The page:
As a newer scheduling tool, it doesn't have support for quite as many platforms as the other major scheduling tools out there. At the time of writing this review it only supports Facebook, Twitter, and LinkedIn. Over time I suspect that list will expand as well, and what they currently offer will be enough for a lot of businesses, but be aware of the limitations and have a plan for any other platforms you are using.
Is It Right for You?
If you are at the very beginning phases of using social media, then Edgar may be a more powerful tool than you need. In order to be able to create evergreen content at all you need a general idea of what types of content to try in the first place.
As I already mentioned, you want to make sure that you can take the time to build up a good library in the beginning or you are missing out on the most important feature.
Another important note - make sure you schedule time to review your library from time to time and make sure it is all still relevant and what you want to be posting. Things change.
For me personally this does not replace my business level BufferApp account - I use both. Edgar is perfect for the evergreen content, and I use BufferApp for the up to the minute news and reactions. Balancing both tools in scheduling means I am able to deliver consistently engaging and unique content for my clients every day.
Anything I didn't cover in the review that you want to know? Post a comment below!
So what is so great about MySpace now?
First, a little bit of background. The MySpace that most people think of was defunct by 2011. No one was using it and a bunch of money was being spent on staff without revenue coming in the way it was expected when Rupert Murdoch bought the site for $580 million in 2005.
In 2011 is when Justin Timberlake (and a few other investors) purchased the brand for $35 million. Now, this might seem crazy until you think about what MySpace was all about in the beginning and what Justin Timberlake primarily does for a living - music.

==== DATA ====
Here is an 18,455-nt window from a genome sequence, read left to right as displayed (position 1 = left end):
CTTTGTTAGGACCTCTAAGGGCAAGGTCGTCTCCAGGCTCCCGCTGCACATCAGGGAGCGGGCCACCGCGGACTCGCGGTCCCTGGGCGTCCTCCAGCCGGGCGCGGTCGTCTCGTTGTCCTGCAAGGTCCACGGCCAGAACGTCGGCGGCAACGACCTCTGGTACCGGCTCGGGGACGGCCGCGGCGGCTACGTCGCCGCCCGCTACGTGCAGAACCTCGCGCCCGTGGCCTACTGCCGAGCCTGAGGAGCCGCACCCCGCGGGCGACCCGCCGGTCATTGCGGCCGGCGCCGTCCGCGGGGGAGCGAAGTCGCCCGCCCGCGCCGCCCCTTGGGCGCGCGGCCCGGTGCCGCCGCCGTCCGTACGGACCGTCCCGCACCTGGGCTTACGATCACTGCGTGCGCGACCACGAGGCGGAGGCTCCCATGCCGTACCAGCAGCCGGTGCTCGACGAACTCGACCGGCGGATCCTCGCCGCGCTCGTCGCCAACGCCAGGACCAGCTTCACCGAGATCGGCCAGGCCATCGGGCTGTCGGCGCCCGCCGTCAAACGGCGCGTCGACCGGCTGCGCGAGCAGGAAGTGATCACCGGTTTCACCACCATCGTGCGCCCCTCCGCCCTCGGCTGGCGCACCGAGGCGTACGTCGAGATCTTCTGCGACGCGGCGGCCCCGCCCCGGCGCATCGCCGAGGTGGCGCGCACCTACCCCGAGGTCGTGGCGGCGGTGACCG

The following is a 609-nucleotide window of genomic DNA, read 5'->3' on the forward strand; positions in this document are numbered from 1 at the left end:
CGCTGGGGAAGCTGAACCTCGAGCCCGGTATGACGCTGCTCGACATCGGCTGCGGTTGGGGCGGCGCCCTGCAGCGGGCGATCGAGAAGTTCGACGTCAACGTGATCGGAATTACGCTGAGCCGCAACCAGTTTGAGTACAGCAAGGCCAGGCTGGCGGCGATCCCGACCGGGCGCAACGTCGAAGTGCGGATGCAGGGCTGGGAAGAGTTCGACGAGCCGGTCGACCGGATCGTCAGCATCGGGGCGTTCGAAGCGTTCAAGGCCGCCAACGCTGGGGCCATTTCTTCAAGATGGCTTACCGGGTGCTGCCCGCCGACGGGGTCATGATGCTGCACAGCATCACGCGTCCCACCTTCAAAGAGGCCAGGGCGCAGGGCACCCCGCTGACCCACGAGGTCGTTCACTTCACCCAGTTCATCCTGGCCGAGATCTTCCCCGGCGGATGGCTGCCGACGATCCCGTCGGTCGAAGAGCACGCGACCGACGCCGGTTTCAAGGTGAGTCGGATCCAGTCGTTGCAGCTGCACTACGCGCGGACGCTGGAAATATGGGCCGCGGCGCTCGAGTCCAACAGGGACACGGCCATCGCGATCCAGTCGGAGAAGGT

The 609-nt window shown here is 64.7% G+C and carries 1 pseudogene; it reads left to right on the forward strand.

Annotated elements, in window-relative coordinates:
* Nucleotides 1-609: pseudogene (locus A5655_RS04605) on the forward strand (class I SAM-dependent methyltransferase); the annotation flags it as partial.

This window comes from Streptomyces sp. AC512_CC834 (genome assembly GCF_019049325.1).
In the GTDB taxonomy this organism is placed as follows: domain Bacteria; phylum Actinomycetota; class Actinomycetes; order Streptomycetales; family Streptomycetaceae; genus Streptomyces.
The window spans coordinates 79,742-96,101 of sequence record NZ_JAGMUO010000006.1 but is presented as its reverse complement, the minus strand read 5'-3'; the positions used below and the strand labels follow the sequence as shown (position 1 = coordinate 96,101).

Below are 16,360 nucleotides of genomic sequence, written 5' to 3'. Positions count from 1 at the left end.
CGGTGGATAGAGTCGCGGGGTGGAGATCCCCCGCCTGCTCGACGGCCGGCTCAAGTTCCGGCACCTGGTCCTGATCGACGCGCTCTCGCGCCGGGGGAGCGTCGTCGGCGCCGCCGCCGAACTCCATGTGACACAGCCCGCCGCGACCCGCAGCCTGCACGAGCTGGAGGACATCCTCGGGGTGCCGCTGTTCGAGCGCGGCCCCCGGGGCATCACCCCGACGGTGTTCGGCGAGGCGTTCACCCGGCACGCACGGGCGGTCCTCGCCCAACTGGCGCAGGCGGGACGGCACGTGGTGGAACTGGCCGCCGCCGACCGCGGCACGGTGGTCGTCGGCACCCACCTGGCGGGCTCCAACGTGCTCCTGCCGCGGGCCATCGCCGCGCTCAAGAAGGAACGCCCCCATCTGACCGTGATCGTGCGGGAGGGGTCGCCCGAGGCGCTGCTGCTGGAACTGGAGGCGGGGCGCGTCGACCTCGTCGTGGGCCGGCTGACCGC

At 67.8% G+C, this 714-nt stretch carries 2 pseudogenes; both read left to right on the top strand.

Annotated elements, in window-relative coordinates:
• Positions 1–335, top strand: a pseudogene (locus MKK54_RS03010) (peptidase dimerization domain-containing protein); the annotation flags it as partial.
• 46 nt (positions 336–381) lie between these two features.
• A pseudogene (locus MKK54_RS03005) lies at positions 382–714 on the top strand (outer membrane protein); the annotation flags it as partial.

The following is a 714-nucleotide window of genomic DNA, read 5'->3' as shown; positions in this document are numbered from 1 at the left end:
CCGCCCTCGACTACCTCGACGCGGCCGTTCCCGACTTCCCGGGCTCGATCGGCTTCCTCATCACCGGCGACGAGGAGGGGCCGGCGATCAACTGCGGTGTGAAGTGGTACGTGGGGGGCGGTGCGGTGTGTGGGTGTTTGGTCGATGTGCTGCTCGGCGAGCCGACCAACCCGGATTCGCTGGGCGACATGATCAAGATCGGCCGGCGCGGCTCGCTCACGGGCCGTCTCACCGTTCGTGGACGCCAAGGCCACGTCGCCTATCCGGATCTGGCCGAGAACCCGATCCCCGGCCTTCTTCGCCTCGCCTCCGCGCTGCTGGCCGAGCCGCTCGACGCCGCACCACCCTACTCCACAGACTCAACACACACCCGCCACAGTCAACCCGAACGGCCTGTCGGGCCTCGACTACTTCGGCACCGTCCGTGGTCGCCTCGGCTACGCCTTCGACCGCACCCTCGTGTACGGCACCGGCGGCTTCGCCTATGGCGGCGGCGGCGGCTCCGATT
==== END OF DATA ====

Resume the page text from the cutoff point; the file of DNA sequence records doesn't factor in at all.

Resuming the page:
MySpace was officially relaunched by Timberlake in June 2013, in the process getting rid of the old site completely. And it is a beautiful thing.
As a competitor to Facebook, MySpace clearly lost. But it is not a competitor to Facebook any more. In fact, you can use your Facebook (or Twitter) credentials to log in if you want.
In the new re-imagined world of MySpace Justin Timberlake created a competitor to Pandora or Spotify, and in my opinion a real competitor. I had used the paid version of Pandora for a couple years at this point. But MySpace is just better in my opinion. Here is why:
So yeah, basically if you like listening to music suck it up, get over the eye rolls you will get, and check out MySpace. Seriously. And yes, you will have interesting conversations with your friends like this one I had on Google+ (read the comments, you will laugh):
And yes, I did just reference Google+ as well, but that is a subject for another post.
What this has to do with social media overall
Okay, so you are not a musician. Other than listening to great music, what does MySpace have to do with you, right?
Well, it has a lot to do with you if you want to use social media effectively. Let's go over a few of the finer points:
So what do you think? Are you going to give MySpace another chance? How will this make you look at your business and social media strategy differently? I would love to hear about it!